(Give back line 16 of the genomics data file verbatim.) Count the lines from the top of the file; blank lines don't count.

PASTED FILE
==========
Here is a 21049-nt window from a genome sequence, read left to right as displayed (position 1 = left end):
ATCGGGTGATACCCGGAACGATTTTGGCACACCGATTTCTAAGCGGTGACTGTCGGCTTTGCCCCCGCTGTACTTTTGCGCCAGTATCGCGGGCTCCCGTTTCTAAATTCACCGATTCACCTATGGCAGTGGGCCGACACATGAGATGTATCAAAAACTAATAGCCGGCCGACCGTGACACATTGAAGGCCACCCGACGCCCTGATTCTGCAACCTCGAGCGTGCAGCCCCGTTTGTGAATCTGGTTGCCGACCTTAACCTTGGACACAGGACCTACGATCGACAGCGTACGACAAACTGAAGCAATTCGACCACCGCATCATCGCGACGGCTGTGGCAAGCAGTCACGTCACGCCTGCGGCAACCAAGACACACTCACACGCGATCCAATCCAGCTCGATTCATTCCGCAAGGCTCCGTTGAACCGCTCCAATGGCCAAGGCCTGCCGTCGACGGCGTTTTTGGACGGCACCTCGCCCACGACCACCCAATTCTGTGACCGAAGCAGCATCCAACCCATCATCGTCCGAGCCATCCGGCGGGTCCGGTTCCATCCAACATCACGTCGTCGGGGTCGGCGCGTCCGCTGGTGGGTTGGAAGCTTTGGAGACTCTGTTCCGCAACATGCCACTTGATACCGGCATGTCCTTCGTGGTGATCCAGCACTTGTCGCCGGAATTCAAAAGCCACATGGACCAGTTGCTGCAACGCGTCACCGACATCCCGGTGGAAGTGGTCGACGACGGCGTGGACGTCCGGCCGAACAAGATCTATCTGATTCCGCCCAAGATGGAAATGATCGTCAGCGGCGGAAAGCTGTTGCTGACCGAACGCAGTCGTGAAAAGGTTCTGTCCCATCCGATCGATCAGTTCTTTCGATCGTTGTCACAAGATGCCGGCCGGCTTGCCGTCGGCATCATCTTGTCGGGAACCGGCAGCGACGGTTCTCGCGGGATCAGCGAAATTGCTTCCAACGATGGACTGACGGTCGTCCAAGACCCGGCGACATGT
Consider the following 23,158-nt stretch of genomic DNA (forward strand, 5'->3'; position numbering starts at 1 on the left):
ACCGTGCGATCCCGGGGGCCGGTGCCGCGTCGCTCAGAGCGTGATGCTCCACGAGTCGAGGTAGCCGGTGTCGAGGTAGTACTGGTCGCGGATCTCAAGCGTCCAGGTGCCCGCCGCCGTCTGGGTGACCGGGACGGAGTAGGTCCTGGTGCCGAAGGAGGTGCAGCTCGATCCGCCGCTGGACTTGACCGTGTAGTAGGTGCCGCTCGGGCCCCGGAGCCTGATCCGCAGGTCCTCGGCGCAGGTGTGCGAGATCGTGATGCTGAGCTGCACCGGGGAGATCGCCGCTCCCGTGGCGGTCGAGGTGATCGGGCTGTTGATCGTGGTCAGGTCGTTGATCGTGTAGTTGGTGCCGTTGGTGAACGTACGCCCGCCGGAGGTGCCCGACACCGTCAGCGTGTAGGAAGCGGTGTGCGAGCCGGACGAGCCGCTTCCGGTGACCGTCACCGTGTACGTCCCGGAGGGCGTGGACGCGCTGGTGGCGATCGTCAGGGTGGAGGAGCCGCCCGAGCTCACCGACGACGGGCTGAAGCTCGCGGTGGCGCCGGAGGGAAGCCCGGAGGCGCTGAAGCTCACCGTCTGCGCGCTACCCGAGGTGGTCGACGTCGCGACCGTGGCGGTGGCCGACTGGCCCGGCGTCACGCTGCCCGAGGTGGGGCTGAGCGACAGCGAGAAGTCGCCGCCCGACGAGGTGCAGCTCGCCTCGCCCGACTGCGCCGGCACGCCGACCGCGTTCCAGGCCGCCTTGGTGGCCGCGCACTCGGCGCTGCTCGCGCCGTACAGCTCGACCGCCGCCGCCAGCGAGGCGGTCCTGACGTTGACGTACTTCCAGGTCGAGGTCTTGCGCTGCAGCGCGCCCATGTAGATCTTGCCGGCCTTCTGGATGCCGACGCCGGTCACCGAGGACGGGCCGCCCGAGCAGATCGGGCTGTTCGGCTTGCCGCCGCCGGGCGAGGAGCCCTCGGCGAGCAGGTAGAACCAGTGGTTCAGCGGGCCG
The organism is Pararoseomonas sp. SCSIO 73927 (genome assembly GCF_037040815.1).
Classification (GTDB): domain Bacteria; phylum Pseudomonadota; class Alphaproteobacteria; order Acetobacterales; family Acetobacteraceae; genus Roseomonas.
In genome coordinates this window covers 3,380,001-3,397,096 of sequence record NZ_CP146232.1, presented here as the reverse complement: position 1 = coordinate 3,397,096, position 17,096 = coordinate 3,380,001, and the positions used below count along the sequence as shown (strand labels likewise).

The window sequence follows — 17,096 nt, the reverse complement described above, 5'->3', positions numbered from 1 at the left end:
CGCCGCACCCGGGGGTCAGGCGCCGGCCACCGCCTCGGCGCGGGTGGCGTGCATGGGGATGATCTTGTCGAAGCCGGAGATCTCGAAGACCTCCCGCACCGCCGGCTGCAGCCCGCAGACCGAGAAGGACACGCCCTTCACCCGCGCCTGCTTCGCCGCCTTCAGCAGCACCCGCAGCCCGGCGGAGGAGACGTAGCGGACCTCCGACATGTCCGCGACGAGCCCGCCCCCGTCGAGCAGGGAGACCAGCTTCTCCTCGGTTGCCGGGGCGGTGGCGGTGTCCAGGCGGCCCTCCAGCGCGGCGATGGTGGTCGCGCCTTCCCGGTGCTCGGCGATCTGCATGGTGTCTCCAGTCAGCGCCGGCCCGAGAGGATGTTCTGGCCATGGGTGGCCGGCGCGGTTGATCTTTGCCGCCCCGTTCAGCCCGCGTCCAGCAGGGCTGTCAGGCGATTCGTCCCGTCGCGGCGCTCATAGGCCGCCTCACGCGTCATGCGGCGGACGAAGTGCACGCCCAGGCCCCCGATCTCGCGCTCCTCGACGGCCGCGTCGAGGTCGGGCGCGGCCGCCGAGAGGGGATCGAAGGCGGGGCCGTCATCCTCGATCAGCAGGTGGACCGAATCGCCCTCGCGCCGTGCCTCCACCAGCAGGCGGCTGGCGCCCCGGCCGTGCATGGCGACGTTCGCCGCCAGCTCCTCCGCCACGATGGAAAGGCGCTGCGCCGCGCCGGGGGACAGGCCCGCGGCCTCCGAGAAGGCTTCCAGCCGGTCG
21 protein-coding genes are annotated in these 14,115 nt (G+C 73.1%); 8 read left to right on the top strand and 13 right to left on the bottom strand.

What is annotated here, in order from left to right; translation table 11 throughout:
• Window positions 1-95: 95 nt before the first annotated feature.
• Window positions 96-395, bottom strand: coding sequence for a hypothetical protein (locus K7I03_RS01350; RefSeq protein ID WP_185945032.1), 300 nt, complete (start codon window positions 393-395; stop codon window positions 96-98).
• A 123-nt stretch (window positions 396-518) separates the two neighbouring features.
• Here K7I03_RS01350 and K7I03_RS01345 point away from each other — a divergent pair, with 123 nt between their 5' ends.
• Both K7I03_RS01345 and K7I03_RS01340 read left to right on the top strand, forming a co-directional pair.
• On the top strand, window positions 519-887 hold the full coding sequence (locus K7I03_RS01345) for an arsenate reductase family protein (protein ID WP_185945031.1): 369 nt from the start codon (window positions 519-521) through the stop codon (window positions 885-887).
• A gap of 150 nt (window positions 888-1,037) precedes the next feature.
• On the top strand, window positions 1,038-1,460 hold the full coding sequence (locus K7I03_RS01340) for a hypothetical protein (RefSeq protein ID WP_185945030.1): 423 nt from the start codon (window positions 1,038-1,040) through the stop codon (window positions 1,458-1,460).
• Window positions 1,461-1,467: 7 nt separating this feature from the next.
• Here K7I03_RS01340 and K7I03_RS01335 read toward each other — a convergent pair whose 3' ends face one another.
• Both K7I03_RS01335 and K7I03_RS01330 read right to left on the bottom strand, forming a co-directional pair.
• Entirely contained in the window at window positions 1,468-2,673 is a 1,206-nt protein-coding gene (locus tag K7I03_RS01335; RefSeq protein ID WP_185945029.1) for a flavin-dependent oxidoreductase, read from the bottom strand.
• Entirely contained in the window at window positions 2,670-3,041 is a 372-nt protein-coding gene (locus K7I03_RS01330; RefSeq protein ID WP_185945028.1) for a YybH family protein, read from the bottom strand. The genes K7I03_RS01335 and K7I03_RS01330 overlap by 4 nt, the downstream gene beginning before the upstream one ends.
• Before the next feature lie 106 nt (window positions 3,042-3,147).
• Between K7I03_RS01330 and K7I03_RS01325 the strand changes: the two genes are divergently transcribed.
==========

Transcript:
• Both K7I03_RS01345 and K7I03_RS01340 read left to right on the top strand, forming a co-directional pair.